Big Blue dumped Burress after the shooting inside the crowded Latin Quarter, costing him a $35 million contract extension.

Pierce, told the grand jury that he helped the bleeding wide receiver and later reportedly returned the gun back to Burress' home in Totowa, N.J.

Bronx Woman Nabbed In 90-Year-Old Man's Murder

olice say a Bronx woman has been arrested in the killing of a 90-year-old Holocaust survivor in his apartment on Manhattan's Upper East Side, CBS 2 HD has learned.

The woman has been identified as 30-year-old Angela Murray of 1246 Crosby Ave. Details surrounding her arrest have not yet been released.

Murray's being charged with the murder of Guido Felix Brinkmann, who was found in his bed with his hands bound Thursday. The medical examiner said he was asphyxiated.

Murray is also facing robbery charges.

Investigators said Brinkmann was in the habit of inviting younger women to his apartment for sex. His doorman told police a man and a woman went to the home the night before he was found dead. They were later seen leaving in his car from the basement garage.

Brinkmann was the former owner of the Adam's Apple, a disco-era nightclub.

Brinkmann was a survivor of the infamous Auschwitz concentration camp and was well-known around Manhattan for his time running the popular disco in the 1970s.

Others in Brinkman's building said he was well-liked by all.

"He was a terrific guy ... a friendly guy," said one resident.

Brinkmann was a close friend of famed ex-NYPD Det. Bo Dietl, who also spent years as a security consultant. Dietl called Brinkmann, who was his son's Godfather, an "amazing man," and was the person who notified police officials that he hadn't heard from Brinkmann in a while.

Ron Buchter, who lives in the building, said Brinkmann undoubtedly had a fulfilling life before his tragic end.

"He had a full life, even with the Adams Apple," Buchter said. "The Upper East Side 30 to 40 years ago was the epicenter of the world in terms of the 1960's revolution."

Not up to dress code: Off-duty cop arrested after he pulls gun on bouncer at Mingles

From the Daily News by Alison Gendar, Joe Jackson and Oren Yaniv:

An off-duty NYPD cop was busted Sunday for waving a gun at a bouncer who refused to let him into a Queens club, police and witnesses said.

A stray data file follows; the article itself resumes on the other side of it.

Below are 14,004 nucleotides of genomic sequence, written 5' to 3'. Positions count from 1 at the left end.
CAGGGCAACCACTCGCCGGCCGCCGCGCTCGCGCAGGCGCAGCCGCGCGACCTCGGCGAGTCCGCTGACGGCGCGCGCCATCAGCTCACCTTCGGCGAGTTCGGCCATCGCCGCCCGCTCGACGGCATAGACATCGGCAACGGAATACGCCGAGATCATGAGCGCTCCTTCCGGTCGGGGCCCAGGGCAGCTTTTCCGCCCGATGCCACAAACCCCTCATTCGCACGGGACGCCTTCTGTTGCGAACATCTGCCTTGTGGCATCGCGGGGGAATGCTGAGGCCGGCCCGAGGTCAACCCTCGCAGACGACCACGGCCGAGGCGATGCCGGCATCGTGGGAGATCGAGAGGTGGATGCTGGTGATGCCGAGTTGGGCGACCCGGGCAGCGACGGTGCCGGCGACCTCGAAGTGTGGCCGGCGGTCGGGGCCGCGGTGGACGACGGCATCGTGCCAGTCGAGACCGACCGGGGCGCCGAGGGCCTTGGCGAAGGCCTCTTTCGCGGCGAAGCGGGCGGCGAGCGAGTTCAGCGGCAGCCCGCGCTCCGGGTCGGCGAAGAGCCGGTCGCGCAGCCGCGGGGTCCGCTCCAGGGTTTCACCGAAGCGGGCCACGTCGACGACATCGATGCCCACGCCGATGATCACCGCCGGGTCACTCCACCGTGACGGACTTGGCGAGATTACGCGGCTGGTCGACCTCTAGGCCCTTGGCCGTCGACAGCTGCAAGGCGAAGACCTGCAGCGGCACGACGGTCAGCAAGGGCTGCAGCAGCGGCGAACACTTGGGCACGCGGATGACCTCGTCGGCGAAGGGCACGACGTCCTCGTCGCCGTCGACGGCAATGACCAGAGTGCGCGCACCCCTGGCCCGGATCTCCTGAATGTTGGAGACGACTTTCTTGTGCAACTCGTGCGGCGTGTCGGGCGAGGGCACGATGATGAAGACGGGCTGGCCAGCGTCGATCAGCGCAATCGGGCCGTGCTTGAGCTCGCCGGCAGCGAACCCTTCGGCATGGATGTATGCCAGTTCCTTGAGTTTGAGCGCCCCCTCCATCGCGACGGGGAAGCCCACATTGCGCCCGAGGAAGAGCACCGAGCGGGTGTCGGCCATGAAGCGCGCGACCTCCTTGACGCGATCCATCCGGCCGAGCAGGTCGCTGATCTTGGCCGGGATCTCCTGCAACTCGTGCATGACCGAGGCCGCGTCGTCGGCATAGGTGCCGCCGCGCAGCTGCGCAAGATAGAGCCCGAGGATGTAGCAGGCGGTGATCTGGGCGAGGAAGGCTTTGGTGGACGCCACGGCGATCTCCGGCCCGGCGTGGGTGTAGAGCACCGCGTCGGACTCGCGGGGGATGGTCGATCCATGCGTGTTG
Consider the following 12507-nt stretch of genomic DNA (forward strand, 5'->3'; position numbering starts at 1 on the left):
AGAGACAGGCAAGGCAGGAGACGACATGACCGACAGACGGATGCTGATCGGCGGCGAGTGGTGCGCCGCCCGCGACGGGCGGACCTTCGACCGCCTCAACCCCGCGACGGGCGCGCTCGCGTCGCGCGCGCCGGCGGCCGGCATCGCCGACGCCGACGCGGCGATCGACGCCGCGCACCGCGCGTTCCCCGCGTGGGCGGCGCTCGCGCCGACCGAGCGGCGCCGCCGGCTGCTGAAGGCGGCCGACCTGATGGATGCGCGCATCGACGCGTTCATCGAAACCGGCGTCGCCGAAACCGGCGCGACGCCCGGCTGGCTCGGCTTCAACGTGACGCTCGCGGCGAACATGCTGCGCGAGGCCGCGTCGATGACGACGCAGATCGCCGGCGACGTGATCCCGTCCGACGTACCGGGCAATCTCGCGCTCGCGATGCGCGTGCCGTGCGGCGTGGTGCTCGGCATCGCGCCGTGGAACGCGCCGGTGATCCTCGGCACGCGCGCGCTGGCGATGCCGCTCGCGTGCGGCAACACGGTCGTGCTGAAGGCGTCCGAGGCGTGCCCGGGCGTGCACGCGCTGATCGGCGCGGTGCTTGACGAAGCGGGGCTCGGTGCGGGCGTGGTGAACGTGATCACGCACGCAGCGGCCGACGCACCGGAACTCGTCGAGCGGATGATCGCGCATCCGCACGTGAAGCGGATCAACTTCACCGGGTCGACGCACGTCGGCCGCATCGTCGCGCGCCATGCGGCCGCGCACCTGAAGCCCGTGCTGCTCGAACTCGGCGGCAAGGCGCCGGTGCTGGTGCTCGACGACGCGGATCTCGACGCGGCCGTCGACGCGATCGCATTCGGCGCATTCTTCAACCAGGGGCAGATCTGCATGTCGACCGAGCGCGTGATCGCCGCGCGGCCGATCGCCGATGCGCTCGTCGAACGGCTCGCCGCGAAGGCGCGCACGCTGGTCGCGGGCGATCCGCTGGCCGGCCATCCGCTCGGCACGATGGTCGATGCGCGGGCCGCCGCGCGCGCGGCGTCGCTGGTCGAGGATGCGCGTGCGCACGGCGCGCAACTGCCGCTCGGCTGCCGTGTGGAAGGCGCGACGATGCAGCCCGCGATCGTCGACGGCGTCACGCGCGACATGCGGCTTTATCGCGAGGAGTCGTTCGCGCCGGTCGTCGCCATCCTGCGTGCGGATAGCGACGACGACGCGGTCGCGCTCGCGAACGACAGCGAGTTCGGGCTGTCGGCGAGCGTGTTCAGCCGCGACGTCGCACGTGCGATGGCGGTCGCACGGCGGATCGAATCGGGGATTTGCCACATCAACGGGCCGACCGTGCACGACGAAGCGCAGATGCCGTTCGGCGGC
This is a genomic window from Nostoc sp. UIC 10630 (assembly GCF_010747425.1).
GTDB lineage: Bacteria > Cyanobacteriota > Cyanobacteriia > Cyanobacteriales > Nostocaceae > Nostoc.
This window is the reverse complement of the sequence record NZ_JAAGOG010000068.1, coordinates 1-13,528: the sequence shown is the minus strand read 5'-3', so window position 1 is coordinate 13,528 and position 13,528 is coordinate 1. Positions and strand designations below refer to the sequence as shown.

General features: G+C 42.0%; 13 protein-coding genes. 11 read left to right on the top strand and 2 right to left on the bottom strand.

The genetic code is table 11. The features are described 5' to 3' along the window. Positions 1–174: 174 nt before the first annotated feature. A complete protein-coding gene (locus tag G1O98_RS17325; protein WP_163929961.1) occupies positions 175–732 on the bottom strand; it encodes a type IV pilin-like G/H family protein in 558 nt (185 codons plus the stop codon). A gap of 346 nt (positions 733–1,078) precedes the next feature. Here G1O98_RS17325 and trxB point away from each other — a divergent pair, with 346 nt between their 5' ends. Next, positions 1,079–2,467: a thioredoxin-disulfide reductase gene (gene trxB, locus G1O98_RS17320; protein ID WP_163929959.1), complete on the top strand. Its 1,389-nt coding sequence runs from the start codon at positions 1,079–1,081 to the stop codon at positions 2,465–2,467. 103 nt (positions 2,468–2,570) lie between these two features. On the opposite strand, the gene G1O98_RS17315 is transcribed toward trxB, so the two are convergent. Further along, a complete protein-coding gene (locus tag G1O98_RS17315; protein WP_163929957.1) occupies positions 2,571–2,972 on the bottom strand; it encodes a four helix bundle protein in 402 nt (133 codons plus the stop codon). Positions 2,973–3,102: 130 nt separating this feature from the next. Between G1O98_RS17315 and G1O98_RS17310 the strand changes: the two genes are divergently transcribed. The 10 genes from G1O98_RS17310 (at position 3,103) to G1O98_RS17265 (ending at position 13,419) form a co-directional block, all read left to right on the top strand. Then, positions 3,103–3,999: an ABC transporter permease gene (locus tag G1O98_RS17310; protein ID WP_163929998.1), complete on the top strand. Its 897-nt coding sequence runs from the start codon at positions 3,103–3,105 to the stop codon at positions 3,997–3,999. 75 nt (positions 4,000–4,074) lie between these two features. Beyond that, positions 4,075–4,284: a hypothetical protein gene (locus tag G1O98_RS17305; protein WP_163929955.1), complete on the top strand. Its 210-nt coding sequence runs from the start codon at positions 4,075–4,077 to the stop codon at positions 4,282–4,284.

Trevor Harpaul, 28, pulled the gun and taunted the bouncer after he was turned away from Mingles Lounge on 101st Ave. in Ozone Park about 1 a.m.

"Where's your mouth now?" he asked the terrified bouncer.

The cop showed up at the club wearing a red cap, sneakers and shorts, a violation of the joint's dress code, a manager said.

"He was very intoxicated with slurred speech," said the manager, 30, who asked not to be named. "He insisted on coming in."

A bouncer turned him away, prompting Harpaul to display his NYPD identification and mouth off some more.

"You think you're big? I've got something for you," he said, according to a witness.

The cop went back to his car and came back holding an unlicensed handgun with a defaced serial number, an illegal weapon that would be difficult to trace if it were used in a crime, sources said.

Two uniformed cops arrived, ordered Harpaul to the ground and handcuffed him. The officers found Harpaul's service weapon and marijuana in his car.

Harpaul, a four-year member of the force assigned to Brooklyn's 84th Precinct, was awaiting arraignment Sunday night.

He was charged with weapons possession, reckless endangerment and menacing, all felonies, as well as possession of marijuana and other counts.

"I don't know what he does at night, it's none of my business," said the cop's father, Americk Harpaul, 51, who answered the door at their home in East New York, Brooklyn.

With Kate Nocera

Elderly Woman Killed in the crossfire in Coney Island

An elderly woman was shot in front of the Surfside Garden Houses in the Coney Island area of Brooklyn. She later died at the hospital.

The victim was identified as 87-year-old Anna Surman of 2950 West 31 Street.

It happened about 5:30 p.m. on Sunday. Someone called 9-1-1 to report a woman shot at 2960 West 31st Street. Surman had been caught in the crossfire between two men firing guns at each other.

Police found Surman with a gunshot wound in her neck. Emergency crews rushed her to Lutheran Hospital but it was too late.

Police have not made any arrests in the case.

The murder took place a few blocks from the famous Coney Island boardwalk. The New York City Council recently voted overwhelmingly in favor of plans backed by Michael Bloomberg, New York's mayor, to build hotels, housing and a new entertainment complex on Coney Island.

Photo from

Sunday, August 2, 2009

Livery cab slams into Queens street festival, injuring dozen

From the Daily News by Edgar Sandoval and Jonathan Lemire:

An out-of-control livery cab skidded into a Queens street festival Sunday, slamming into food tents and injuring a dozen people while sending scores more scurrying for safety, police and witnesses said.

Revelers who braved the rain to enjoy the annual Queens Ecuadorian Day Parade in Corona were sampling traditional foods and shopping for clothes when the car suddenly roared into the tents, witnesses said.